2014 Bordeaux tasting from an organic perspective

On January 22nd a large group of wine geeks piled into the Grand Salon at the Archer Hotel in downtown Napa.  For many of us it was the end of a long seminar for Stage 2 candidates in the Master of Wine program.  That meant that we had been sitting down to blind taste wine every morning for 5 days & tasting other wines throughout the day.  That is the sort of thing that might leave you burned out & ready to take a break, but this is generally my favorite tasting of the year, so I was excited.  This was the annual Bordeaux Tasting, & we were tasting the 2014 vintage.

2013 was a difficult vintage in Bordeaux.  Many of the wines from expensive estates were lean & hard & may take a decade to evolve into something interesting, if they ever do.  The 2014 vintage is a much more promising vintage.  There was some cause to worry when August was cooler than usual, but September & October were drier & hotter in Bordeaux than in any year since 1961 & that allowed grapes to reach phenolic ripeness.   There were some rains near harvest.  October rain had a positive effect in Sauternes & in general conditions were excellent.  While it may not be a classic vintage, many of the wines are accessible now.  There is something to be said for being able to buy a nice bottle & drink it now, or next year & enjoy it versus holding it for 20 years before you can drink it.

Because my work focuses on organic & biodynamic wine, I wanted to pay particular attention to the producers who incorporate some of those practices into their wines.  Here are my notes on those wines.  This tasting was focused on classified growth wines from the Left Bank & some of the higher quality wines from the Right Bank.  There are many other producers of high quality organic & biodynamic wines in Bordeaux.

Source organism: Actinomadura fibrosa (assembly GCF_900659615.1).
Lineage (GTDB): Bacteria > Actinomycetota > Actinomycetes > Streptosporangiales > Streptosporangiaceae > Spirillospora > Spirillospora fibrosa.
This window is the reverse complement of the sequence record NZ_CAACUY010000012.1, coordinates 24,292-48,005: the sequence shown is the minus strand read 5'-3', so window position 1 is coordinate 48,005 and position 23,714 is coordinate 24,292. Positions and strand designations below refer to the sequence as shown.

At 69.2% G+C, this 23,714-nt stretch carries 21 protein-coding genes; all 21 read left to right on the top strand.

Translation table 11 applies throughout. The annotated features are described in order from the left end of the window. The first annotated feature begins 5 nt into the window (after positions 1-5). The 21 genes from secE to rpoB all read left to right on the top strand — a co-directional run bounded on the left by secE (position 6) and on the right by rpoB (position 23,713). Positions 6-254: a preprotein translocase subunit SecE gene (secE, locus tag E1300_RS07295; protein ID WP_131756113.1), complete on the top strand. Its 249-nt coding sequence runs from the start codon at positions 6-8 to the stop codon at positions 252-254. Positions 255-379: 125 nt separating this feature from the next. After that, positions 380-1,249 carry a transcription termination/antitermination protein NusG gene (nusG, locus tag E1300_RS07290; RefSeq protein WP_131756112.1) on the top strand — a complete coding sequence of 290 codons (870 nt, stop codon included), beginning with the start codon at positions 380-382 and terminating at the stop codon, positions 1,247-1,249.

For those not familiar with Classified Growths in Bordeaux, here’s a quick explanation.  In 1855 Napoleon III wanted a classification of Bordeaux wines for the Exposition Universelle de Paris (like a World’s Fair).  He got a group of merchants together & they ranked the best wines from 1st-5th Growths.  By “best”, they mostly meant the wines that sold for the most money.  They also mainly focused on the vineyards near them, so for the red wines on the list, all but 1 (Château Haut-Brion) came from the Médoc & they ignored the Right Bank.  Oddly enough, that classification still exists & is important today with very few changes.  Châteaus are classified rather than vineyards, so if a 1st Growth bought some vineyards from a 3rd Growth, the wine from those vineyards would now be 1st Growth.  Weird right?  Even weirder is that the mix of grapes has changed over the years, so the current wines may not be very similar to the original.  Château D’Issan was planted 100% to Tarney Coulant, which is obscure these days.  There is still some reason to expect quality based on the designation.  Since these wines have traditionally sold for more money, they have had more money to invest in quality.  To some extent, the designation has been a self-fulfilling prophecy.  Saint Émilion has its own Cru classification which is updated semi-regularly. Premier Grand Cru Classé (A) is the highest designation.


Château Angelus Premier Grand Cru Classé (A) (In Saint Émilion)

Angelus 2014

Alcohol 13.5% 50% Merlot, 50% Cabernet Franc